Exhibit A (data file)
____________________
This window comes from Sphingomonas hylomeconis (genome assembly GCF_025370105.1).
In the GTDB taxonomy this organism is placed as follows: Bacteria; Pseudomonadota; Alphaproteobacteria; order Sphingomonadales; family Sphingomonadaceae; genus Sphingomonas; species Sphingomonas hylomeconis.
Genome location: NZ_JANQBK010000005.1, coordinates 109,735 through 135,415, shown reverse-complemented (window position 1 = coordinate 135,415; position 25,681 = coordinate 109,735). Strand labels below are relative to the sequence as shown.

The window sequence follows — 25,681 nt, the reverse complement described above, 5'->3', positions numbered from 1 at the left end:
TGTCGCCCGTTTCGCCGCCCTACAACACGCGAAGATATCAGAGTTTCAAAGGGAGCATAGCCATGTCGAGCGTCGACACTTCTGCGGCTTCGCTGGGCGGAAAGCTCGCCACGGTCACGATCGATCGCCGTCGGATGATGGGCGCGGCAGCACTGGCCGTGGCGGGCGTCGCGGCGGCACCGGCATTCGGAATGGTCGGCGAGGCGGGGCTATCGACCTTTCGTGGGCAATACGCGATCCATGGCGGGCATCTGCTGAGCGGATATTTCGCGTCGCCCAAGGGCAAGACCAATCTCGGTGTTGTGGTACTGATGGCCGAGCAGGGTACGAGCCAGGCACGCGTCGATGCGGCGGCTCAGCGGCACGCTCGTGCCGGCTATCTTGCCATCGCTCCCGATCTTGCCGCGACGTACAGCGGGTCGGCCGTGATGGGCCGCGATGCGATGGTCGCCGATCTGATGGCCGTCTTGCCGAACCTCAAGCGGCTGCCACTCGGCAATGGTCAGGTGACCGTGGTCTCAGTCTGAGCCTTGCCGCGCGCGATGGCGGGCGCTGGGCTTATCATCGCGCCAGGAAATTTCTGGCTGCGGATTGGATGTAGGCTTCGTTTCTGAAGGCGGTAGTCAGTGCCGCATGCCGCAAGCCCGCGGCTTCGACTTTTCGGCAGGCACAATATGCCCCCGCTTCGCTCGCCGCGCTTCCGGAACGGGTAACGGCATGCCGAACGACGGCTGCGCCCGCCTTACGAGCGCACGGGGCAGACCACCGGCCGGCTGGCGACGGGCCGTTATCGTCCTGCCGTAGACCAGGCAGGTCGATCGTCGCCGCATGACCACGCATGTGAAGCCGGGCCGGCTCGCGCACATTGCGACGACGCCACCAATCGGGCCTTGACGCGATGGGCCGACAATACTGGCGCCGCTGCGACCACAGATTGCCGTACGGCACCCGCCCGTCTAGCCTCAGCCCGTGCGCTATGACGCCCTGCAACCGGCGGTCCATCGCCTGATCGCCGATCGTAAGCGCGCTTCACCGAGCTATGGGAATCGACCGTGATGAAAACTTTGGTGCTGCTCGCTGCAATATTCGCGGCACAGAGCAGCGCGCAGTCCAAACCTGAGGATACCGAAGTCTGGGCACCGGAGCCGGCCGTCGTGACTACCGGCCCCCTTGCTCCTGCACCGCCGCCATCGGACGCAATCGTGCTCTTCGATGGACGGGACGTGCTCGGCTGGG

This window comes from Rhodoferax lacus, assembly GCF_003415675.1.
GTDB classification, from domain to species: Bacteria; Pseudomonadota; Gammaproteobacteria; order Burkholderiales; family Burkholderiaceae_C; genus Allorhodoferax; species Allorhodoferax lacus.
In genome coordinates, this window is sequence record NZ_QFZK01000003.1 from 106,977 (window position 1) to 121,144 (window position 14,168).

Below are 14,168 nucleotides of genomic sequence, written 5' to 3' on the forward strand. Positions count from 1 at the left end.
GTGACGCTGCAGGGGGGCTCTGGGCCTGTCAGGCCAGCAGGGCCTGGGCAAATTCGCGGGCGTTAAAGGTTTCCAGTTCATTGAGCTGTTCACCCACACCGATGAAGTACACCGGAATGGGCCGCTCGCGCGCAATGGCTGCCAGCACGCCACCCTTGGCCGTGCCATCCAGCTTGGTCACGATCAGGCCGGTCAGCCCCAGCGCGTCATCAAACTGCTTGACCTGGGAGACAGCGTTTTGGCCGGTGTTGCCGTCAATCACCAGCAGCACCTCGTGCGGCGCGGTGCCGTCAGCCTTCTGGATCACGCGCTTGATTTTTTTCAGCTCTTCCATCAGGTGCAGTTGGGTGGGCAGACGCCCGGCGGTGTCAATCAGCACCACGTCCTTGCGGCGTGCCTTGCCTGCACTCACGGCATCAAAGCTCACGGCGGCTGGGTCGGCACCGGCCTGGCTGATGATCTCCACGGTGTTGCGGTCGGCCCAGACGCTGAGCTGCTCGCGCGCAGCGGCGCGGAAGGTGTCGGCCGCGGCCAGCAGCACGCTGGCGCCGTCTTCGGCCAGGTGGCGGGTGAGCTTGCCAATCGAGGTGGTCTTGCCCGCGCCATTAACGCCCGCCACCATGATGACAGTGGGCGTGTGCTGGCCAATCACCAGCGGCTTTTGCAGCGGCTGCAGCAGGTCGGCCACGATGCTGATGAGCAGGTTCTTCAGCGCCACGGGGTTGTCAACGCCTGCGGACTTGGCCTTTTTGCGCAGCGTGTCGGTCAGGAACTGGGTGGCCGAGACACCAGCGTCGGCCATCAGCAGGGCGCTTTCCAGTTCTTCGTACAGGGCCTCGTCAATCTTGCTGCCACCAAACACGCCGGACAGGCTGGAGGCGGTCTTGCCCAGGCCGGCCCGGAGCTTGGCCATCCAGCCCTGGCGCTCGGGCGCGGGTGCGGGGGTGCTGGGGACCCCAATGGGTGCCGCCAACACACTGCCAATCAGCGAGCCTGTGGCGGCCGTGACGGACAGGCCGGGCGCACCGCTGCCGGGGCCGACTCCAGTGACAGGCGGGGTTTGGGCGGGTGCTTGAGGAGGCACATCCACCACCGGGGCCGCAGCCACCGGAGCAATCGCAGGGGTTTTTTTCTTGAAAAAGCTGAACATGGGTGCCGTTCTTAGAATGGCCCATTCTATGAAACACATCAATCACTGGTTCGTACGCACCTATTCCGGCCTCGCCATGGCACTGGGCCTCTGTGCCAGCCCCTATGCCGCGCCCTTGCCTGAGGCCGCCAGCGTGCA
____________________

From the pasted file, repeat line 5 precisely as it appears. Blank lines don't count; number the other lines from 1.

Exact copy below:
TGTCGCCCGTTTCGCCGCCCTACAACACGCGAAGATATCAGAGTTTCAAAGGGAGCATAGCCATGTCGAGCGTCGACACTTCTGCGGCTTCGCTGGGCGGAAAGCTCGCCACGGTCACGATCGATCGCCGTCGGATGATGGGCGCGGCAGCACTGGCCGTGGCGGGCGTCGCGGCGGCACCGGCATTCGGAATGGTCGGCGAGGCGGGGCTATCGACCTTTCGTGGGCAATACGCGATCCATGGCGGGCATCTGCTGAGCGGATATTTCGCGTCGCCCAAGGGCAAGACCAATCTCGGTGTTGTGGTACTGATGGCCGAGCAGGGTACGAGCCAGGCACGCGTCGATGCGGCGGCTCAGCGGCACGCTCGTGCCGGCTATCTTGCCATCGCTCCCGATCTTGCCGCGACGTACAGCGGGTCGGCCGTGATGGGCCGCGATGCGATGGTCGCCGATCTGATGGCCGTCTTGCCGAACCTCAAGCGGCTGCCACTCGGCAATGGTCAGGTGACCGTGGTCTCAGTCTGAGCCTTGCCGCGCGCGATGGCGGGCGCTGGGCTTATCATCGCGCCAGGAAATTTCTGGCTGCGGATTGGATGTAGGCTTCGTTTCTGAAGGCGGTAGTCAGTGCCGCATGCCGCAAGCCCGCGGCTTCGACTTTTCGGCAGGCACAATATGCCCCCGCTTCGCTCGCCGCGCTTCCGGAACGGGTAACGGCATGCCGAACGACGGCTGCGCCCGCCTTACGAGCGCACGGGGCAGACCACCGGCCGGCTGGCGACGGGCCGTTATCGTCCTGCCGTAGACCAGGCAGGTCGATCGTCGCCGCATGACCACGCATGTGAAGCCGGGCCGGCTCGCGCACATTGCGACGACGCCACCAATCGGGCCTTGACGCGATGGGCCGACAATACTGGCGCCGCTGCGACCACAGATTGCCGTACGGCACCCGCCCGTCTAGCCTCAGCCCGTGCGCTATGACGCCCTGCAACCGGCGGTCCATCGCCTGATCGCCGATCGTAAGCGCGCTTCACCGAGCTATGGGAATCGACCGTGATGAAAACTTTGGTGCTGCTCGCTGCAATATTCGCGGCACAGAGCAGCGCGCAGTCCAAACCTGAGGATACCGAAGTCTGGGCACCGGAGCCGGCCGTCGTGACTACCGGCCCCCTTGCTCCTGCACCGCCGCCATCGGACGCAATCGTGCTCTTCGATGGACGGGACGTGCTCGGCTGGG